There is no question that the US military needs to withdraw from Syria and Iraq, but a state as powerful as the US should be able to demand security guarantees from a relatively weaker power such as Turkey to protect the interests of the Kurds. The Washington Post outlines the consequences of Mr. Trump’s capitulation to Erdogan:

” Betrayed by the United States and forced to fight a potentially bloody conflict with Turkey, the Kurdish-led forces could quickly abandon any further effort to control the Islamic State. They might well set free the tens of thousands of former militants and family members held in SDF-controlled camps. The 1,000 U.S. troops in Syria could be forced to withdraw entirely, which would be a major victory for Russia and open the way for Iran to entrench its forces along Israel’s northern border. U.S. allies around the world meanwhile will have reason to question whether they should cooperate with a government that so casually abandons military partners.

US President Trump tweeted the following about his decision:

“As I have stated strongly before, and just to reiterate, if Turkey does anything that I, in my great and unmatched wisdom, consider to be off limits, I will totally destroy and obliterate the Economy of Turkey (I’ve done before!). They must, with Europe and others, watch over the captured ISIS fighters and families. The U.S. has done far more than anyone could have ever expected, including the capture of 100% of the ISIS Caliphate. It is time now for others in the region, some of great wealth, to protect their own territory. THE USA IS GREAT!”

Mr. Trump’s pomposity is unmatched in the annals of diplomacy.


“To set oneself above intellect is immediately to fall outside it.”
― Plotinus

Posted October 7, 2019 by vferraro1971 in World Politics

6 October 2019   Leave a comment

World politics is waged on many levels and we tend to focus on the most obvious issues. But if you are an iPhone user in China, you will no longer be able to access the emoji for the flag of Taiwan. The change occurred in the most recent Apple update to the iPhone (iOS 13.1.1). China does not recognize Taiwan as an independent country deserving of its own flag. Apparently, Apple agrees.

There have been five days of protests in Iraq, resulting in almost 100 deaths. The political situation in Iraq has never been really stable after the US overthrow of Saddam Hussein in 2003. But the focus on defeating ISIS in Iraq sidelined many of the issues that have caused the recent unrest. The defeat of the territorial-based caliphate has rendered the security situation somewhat more manageable (many ISIS-adherents are still around). The protesters are exercised by corruption in the government and the decided lack of progress in rebuilding the infrastructure of the state. Additionally, the Iraqi nation is still fractured along ethnic and sectarian lines: 60% of the population are Shia Muslims, 20% Sunni Muslims, and 20% Kurds. All these groups have different aspirations and grievances which have so far defied resolution. Patrick Cockburn is a reporter in Iraq and he describes the recent protests:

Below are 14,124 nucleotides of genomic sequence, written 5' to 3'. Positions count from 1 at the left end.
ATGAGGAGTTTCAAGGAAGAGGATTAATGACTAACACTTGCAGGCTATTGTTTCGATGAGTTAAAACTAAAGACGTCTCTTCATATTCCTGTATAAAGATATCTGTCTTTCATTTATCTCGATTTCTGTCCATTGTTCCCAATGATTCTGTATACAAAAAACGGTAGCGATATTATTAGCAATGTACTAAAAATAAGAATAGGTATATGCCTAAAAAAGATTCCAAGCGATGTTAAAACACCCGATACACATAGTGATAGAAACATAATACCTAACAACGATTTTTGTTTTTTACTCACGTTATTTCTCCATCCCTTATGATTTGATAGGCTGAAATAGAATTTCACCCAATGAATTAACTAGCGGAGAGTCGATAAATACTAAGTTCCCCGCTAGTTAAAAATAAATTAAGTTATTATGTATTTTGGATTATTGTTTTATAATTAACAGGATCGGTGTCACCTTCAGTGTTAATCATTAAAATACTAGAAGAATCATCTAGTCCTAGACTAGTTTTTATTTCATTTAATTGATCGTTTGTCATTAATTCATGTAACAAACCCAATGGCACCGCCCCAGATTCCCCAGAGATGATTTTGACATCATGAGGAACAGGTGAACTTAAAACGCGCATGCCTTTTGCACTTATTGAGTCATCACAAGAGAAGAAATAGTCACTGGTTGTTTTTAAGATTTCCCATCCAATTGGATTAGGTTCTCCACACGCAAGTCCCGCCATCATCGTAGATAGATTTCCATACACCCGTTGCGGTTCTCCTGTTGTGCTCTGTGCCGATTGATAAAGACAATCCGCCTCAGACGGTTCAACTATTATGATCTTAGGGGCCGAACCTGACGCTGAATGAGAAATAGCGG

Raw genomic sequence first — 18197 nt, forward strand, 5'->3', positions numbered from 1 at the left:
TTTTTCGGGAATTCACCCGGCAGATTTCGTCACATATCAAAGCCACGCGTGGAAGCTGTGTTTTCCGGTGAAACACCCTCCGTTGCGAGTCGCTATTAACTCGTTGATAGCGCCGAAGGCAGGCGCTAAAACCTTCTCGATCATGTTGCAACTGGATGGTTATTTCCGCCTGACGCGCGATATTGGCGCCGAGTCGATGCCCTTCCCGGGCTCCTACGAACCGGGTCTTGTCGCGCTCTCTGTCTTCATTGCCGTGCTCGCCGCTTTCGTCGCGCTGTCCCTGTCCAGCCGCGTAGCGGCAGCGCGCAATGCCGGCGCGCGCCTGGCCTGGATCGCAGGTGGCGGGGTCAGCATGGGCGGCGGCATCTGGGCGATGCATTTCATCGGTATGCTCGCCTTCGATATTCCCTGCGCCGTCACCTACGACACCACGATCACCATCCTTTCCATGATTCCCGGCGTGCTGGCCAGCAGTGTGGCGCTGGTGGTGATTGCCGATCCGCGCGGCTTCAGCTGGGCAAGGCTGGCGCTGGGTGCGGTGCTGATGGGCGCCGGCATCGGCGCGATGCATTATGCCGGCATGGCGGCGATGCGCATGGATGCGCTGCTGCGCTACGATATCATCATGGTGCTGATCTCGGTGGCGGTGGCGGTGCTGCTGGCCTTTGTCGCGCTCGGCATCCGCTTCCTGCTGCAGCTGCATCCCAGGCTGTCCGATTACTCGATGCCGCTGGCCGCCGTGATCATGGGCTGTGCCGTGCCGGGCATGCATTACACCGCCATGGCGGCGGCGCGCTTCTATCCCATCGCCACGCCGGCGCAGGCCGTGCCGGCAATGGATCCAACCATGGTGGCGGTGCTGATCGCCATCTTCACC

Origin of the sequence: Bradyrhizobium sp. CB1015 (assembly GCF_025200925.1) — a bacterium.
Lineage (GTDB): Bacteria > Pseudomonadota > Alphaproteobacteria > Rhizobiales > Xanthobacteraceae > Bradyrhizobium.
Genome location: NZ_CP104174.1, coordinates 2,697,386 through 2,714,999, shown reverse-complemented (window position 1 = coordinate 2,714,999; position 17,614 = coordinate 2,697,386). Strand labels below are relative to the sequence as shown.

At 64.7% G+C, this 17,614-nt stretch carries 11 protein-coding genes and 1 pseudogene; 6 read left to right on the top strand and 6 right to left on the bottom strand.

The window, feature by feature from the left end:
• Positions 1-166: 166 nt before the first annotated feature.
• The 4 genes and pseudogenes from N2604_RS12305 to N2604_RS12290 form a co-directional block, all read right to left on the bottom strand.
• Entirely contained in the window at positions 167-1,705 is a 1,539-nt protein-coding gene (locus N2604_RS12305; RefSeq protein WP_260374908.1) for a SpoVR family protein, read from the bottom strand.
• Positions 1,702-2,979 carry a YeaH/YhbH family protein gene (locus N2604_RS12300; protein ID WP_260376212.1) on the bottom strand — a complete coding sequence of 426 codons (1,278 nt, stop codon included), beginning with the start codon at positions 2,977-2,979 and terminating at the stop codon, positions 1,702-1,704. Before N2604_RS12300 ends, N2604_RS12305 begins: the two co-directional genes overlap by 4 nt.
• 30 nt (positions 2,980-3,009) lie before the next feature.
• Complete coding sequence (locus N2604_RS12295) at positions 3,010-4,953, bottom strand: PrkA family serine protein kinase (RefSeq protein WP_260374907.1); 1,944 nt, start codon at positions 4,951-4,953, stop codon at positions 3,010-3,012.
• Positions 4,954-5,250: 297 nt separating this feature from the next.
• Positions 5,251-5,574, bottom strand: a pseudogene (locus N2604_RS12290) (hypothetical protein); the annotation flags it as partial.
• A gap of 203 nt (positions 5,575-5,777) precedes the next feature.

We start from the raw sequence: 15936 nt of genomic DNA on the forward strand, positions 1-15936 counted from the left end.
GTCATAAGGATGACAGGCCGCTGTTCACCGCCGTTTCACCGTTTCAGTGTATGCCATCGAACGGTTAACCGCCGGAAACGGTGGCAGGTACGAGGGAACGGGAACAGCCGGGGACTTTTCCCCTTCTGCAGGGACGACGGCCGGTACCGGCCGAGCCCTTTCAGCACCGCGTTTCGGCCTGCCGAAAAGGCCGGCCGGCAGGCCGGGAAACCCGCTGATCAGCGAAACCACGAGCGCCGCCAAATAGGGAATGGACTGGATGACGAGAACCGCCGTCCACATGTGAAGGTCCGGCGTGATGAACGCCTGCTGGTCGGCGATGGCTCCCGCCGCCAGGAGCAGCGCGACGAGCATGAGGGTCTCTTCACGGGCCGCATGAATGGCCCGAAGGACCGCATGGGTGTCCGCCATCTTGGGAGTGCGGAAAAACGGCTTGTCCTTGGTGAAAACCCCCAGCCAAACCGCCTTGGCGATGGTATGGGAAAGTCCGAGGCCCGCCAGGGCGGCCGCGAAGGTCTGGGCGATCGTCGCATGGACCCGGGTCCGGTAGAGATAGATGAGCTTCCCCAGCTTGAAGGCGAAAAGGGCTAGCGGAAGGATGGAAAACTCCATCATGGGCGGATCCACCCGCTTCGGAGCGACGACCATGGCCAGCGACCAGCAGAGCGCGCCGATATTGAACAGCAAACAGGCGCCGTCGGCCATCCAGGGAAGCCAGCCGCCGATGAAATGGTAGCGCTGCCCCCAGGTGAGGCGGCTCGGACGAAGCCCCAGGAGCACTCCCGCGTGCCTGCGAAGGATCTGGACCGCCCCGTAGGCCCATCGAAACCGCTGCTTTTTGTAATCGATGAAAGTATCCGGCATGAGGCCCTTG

“It turned out that the government had managed to turn a small demonstration of 3,000 people in Tahrir Square, who had been protesting for three months against official corruption, a lack of jobs and poor services, into a major incident. The protesters had tried to cross the Jumhuriya Bridge which leads in the direction of the green zone, the site of the parliament, the prime minister’s office and other official buildings. The riot police, who have a bad reputation in Iraq, opened fire with rubber bullets, stun grenades, and, eventually, live rounds. Soon a video was flashing around social media of the protesters, mostly under 20, being attacked by the police and hosed with hot water.

“It was this incident which turned a small scale protest into mass demonstrations which may bring down the government of prime minister Adil Abdul-Mahdi. The riot police inadvertently detonated the explosive resentment felt by almost all Iraqis towards the kleptocratic state which has stolen as much as $450bn since the overthrow of Saddam Hussein in 2003.”

The unrest in Iraq raises difficult questions for the US, which relies upon Iraq to act somewhat as a counterweight to Iranian power in the Middle East. Iraq is sympathetic to Iran, but most of the citizenry is also nationalistic and does not regard Iran as a reliable ally (one needs to remember that Iraqis are Arabs and Iranians are Persians).

Posted October 6, 2019 by vferraro1971 in World Politics